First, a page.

Scream spent 10 days in Samoa. Luckily, our visit co-incided with the 19th annual Teuila Festival. The Teuila Festival is composed of cultural and sporting competitions. We watched Choirs, Dance troops, Fire dancers, Cricket, Rugby, and Rowing.
We stayed on the marina docks for our whole visit to Samoa. In addition to the festival events we also went to the Papasea sliding rocks, a natural waterslide, and on a tour of the island by taxi. On our round island tour we stopped at three waterfalls, and swam at a waterfall, a saltwater pit, and a pair of fresh water caves linked by a tiny submerged tunnel.
An interesting bit of trivia is that Hawaii, Savai’i, and Hapaii are all alternate spellings for the mystical pan-polyneisan homeland.
Checking in and out of Samoa are quite easy. Contact “Apia Harbour Control” on VHF 16 when you are approaching for instructions. All of the officials come to your boat to check you in. There is no entry fee, but in order to stay in Apia a harbour fee of approximately 1 Samoan Tala (about $0.35) is charged per foot per night. Boats paying this fee are entitled to side stay in a slip at the well maintained Apia Marina, where there is power and potable water. Boats choosing to anchor in the harbour pay the same fees. A small pilot boat lead us to the marina, where marina assistants took our lines. To leave you have to visit immigration and customs. The only exit fee is 33 Tala (about $13) payable to customs. All fees are payable only in Samoan cash, luckily there are several ATM’s in town as well as currency exchanges.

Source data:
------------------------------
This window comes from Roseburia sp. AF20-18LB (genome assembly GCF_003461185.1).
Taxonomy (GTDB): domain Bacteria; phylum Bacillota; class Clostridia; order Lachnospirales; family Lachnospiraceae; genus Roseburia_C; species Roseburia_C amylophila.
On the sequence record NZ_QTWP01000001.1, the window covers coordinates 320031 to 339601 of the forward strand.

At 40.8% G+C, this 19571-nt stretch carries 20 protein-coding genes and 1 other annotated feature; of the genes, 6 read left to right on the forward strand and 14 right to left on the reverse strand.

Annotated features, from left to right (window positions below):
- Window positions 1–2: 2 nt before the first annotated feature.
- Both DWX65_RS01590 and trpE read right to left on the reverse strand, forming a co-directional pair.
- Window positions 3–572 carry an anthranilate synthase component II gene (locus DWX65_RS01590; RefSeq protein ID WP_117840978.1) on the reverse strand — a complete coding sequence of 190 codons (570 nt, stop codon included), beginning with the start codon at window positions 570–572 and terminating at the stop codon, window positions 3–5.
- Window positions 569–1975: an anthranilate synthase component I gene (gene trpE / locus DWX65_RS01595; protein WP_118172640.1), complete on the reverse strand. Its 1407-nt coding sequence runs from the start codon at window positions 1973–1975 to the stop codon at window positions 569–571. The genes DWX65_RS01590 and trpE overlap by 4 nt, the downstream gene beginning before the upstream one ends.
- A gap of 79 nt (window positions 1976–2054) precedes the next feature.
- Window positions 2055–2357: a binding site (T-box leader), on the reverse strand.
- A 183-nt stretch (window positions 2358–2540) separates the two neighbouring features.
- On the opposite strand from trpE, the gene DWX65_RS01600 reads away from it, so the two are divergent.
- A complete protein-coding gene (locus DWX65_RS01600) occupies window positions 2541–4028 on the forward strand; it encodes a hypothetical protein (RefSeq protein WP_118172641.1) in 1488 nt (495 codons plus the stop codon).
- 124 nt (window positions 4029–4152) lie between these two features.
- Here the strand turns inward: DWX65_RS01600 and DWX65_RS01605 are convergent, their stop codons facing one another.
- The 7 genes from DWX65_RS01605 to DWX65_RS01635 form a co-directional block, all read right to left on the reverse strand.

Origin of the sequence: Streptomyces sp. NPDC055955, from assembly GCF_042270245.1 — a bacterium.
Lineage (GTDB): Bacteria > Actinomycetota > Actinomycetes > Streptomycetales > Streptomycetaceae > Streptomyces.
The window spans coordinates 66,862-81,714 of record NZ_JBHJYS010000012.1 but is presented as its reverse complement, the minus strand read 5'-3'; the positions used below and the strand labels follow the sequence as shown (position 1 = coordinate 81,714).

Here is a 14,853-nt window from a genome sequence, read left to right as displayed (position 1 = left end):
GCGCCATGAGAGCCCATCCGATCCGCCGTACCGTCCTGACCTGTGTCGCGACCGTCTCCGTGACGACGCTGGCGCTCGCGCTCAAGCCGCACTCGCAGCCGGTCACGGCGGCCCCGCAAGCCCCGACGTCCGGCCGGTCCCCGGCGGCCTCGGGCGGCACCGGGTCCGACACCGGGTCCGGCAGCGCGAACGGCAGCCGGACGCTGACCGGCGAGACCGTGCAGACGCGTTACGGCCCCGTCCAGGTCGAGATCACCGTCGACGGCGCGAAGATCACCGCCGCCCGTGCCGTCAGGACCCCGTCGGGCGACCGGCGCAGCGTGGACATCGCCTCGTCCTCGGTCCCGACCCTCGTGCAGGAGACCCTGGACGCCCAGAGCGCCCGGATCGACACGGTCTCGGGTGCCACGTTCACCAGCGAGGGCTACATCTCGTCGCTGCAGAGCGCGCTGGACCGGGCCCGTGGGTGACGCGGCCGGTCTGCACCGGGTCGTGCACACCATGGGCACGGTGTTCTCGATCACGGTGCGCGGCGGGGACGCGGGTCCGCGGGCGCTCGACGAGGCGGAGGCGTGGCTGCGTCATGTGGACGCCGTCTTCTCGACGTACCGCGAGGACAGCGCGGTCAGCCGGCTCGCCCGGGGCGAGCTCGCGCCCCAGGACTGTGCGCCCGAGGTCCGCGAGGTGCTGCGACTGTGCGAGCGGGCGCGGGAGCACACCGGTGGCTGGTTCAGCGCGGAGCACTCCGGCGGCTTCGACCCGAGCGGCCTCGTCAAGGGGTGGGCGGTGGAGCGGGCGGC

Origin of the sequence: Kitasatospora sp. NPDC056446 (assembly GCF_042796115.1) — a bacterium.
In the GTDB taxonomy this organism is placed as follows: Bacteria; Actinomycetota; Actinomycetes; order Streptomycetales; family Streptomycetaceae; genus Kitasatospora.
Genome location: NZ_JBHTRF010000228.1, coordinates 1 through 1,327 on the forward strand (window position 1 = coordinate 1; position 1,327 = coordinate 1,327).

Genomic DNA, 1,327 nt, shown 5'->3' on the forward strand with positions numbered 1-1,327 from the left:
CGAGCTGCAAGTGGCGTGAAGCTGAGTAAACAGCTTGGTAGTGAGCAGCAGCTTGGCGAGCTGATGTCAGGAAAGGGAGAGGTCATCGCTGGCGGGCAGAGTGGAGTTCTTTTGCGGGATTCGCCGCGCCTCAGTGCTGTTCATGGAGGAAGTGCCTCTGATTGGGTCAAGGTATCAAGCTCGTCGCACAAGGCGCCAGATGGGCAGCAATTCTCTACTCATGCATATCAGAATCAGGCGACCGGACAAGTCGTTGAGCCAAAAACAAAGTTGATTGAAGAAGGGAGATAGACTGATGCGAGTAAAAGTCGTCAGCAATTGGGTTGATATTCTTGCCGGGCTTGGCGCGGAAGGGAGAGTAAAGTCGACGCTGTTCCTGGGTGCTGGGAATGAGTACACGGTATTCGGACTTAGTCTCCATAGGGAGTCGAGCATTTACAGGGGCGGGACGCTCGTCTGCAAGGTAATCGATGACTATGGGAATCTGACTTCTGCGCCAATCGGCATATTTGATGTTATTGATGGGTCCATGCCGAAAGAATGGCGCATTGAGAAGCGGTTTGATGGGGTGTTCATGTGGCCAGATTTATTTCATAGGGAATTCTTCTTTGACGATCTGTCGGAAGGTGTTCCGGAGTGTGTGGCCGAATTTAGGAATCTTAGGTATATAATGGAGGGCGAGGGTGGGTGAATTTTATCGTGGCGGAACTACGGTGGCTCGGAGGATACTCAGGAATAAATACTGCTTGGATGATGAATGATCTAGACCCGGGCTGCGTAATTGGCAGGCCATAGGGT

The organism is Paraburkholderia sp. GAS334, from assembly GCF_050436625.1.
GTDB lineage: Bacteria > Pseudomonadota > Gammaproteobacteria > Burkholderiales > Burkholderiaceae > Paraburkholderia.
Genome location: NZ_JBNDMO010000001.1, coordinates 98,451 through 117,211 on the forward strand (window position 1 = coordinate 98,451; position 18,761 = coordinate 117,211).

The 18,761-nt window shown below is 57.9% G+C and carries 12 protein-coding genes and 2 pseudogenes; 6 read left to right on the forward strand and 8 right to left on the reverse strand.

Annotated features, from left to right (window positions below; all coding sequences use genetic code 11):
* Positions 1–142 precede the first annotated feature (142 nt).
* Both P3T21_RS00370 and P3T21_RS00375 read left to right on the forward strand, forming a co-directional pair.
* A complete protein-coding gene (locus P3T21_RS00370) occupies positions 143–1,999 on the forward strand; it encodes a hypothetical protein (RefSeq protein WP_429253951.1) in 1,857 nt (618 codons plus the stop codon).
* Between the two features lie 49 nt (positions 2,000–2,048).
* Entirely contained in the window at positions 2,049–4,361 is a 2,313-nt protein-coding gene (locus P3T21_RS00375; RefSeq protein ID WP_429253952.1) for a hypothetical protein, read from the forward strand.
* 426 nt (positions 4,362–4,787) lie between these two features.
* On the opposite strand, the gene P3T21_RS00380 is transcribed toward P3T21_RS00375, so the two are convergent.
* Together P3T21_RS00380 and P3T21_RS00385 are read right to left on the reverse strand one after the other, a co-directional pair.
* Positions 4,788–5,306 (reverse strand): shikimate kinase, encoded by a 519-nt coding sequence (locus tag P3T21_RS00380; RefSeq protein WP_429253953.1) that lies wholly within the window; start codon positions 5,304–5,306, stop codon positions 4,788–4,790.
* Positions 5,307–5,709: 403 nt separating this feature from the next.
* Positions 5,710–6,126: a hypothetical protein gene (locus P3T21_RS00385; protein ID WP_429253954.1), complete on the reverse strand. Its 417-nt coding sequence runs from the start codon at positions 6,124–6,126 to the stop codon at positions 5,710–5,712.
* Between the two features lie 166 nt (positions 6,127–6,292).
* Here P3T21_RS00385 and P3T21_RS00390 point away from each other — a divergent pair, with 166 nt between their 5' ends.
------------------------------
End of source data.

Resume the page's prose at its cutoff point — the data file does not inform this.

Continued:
We read that the Samoa Port Authority wants 24 hours notice of your arrival sent to firstname.lastname@example.org and that they stand watch on 2182 KHz USB as station 5WA. We sent the email, never heard any reply, and it was not mentioned by any of the officials. When we called 5WA on 2182 KHz USB there was no reply.
Officially Samoa is a least developed nation, but there is surprisingly little poverty. Most people here appear to be better off than most latin americans. Still, things in Samoa are quite inexpensive and we ate in restaurants quite frequently. There are two good groceries in Apia, at Farmer Joes and Lucky Foodtown, both a few blocks inland from the waterfront.
There is Lavaspot internet on the docks. Sometimes it was quite good and sometimes poor. Still it is cheaper and faster than anything in French Polynesian, and more reliable than most of the French Polynesian wifi spots, which isn’t saying much.
We really like Samoa.